Help is here to put mums in UAE back into the workforce
When Erin Thomas Wong moved to Abu Dhabi eight months ago, she initially thought she might take a career break.
Being a mum to two young boys and a business owner back in the United Kingdom, her move to the UAE for her husband’s job seemed a good opportunity to relax and take some time off.
Except it very quickly became boring.
“I really missed doing the business stuff and it was quite hard to still keep involved because I am so far away. Even though I can still do stuff online it’s not the same because it is all very much face-to-face,” says Briton Ms Thomas Wong, 36, of her UK business Ealing Mums in Business, which she runs with a friend. It offers a range of services including social media and management training.
After failing to find part-time work here, she decided to do what she knows best – to set up another business. In this case, her fourth. Her other entrepreneurial ventures include a franchise of a jewellery keepsake company, which she has since sold, and Pitter Patter – which offers classes for toddlers and babies in London.
“In the time I was running Ealing Mums in Business, lots of people said I would love to run my business but I have no idea of where to start, so I thought I could set up this website and tell people about the training that is out there and give people some inspiration to show there are opportunities for you to run businesses online.”
Making Mumpreneurs, Ms Thomas-Wong’s resource website which helps women build digital businesses, is one of three companies to launch in the UAE in recent weeks designed to entice women back into the workforce. Their success so far shows just how big the appetite is for the service here.
Hopscotch, a recruitment company that matches professional women seeking flexible working options with companies looking for short-term hires, has attracted hundreds of CVs since it launched at the start of this month. It has hired two of them on a flexible basis and expects to place its first women in roles by the end of the week.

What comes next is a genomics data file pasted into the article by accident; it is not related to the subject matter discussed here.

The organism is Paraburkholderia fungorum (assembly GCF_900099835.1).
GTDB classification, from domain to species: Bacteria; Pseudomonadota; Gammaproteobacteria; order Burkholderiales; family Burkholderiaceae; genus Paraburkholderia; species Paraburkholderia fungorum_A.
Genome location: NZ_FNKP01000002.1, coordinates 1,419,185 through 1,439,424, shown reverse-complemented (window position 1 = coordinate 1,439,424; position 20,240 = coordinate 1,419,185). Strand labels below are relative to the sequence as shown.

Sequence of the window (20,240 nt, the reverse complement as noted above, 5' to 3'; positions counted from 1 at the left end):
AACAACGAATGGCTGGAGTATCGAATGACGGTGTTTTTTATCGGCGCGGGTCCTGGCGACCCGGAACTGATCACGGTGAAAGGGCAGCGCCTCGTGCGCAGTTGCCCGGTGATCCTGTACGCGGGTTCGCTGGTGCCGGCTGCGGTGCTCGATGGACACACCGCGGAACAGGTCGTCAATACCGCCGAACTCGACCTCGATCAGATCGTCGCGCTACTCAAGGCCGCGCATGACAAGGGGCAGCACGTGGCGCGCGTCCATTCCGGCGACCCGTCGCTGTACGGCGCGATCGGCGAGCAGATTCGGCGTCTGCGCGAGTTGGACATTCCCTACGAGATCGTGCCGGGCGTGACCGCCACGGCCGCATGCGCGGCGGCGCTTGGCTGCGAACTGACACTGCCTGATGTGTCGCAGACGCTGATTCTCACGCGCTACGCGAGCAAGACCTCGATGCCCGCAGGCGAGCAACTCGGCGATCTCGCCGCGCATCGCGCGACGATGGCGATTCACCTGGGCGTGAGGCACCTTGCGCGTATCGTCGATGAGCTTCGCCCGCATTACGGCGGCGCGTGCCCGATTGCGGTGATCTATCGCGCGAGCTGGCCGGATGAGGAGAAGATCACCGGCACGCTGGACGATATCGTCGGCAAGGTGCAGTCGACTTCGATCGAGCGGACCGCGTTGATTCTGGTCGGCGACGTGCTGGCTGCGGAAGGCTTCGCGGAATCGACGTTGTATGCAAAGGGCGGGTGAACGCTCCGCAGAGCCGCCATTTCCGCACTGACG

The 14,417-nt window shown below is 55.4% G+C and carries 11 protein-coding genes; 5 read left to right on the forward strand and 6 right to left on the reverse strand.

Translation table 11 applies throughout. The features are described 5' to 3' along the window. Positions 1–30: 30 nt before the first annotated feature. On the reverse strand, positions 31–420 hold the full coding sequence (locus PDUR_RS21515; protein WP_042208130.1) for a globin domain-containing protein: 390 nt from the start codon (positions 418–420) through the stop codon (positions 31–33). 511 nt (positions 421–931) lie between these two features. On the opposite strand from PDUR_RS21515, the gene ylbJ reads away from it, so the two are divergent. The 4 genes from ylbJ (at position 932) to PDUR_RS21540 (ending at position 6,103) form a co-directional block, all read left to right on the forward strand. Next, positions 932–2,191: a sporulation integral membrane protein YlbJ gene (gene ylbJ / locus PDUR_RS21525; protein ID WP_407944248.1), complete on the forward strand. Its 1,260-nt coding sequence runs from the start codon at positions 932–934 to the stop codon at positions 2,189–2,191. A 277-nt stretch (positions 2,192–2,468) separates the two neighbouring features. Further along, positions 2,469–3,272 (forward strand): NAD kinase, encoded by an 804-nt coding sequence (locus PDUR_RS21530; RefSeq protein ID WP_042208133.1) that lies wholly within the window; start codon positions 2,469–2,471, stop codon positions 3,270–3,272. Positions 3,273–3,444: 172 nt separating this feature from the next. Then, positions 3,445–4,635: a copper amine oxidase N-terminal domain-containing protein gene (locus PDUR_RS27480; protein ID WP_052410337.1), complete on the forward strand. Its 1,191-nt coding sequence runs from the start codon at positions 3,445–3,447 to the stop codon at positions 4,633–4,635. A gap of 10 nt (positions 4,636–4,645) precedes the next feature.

“We have had way over 1,000 CVs so far and the number just keeps ticking up. Two in the morning, three in the morning. It doesn’t matter what time it is,” says Helen McGuire, 36, from the UK, who co-founded the company after enrolling on a photography course which was full of other mums during her maternity leave.
She knew there was an appetite for the service after conducting a survey in the UAE which found that 76 per cent of mums had not returned to work because of a lack of flexible options. But even she was surprised at the response. Companies have also embraced Hopscotch, a subsidiary of the recruiter MCG Associates.
“We have had interest from multinational companies like MasterCard right down to a lady who operates a human resources company who just needs someone at the front desk,” says Ms McGuire. “We know from the applications that it is really across the board – everyone from very senior heads of department to someone who wants to get back into sales in more of a call centre environment perhaps.”
Rival female recruiter Mums@Work launched within days of Hopscotch, but has been in the planning for years. The idea for it came from a conversation David Mackenzie, managing director of the recruiter Mackenzie Jones, had with a high-flying female lawyer friend.
“She has children and was saying why can’t you get me a job? I need flexibility. Why can’t you do this?” says Louise Karim, 39, from the UK, and a co-founder of Mums@Work.
“It got him thinking. There are a lot of mums out there. There is a whole untapped talent who don’t go back to their careers after having children because this marketplace doesn’t really cater for them as it does in some other countries such as the UK, the US and even Asia.”
Mums@Work has set up more than 60 meetings with multinationals and says it is close to confirming a number of roles. It has also attracted thousands of CVs in the few weeks since its launch and has received interest from local companies, although not everyone buys into the concept.
“Some companies get the idea straight away. Some of them just need a little bit of education to explain to them about the great untapped resource that people are not using because they are not providing that flexibility,” says Ms Karim.
Indeed, according to recent research from the World Bank, if as many women were in work as men it would add 5 per cent to the UAE’s economy.
Ms Thomas-Wong wants to help make that happen, but she has no intention of stopping at the UAE.
“At the moment I am concentrating on Abu Dhabi and also my networks back home. But it is absolutely my aim to make it global.
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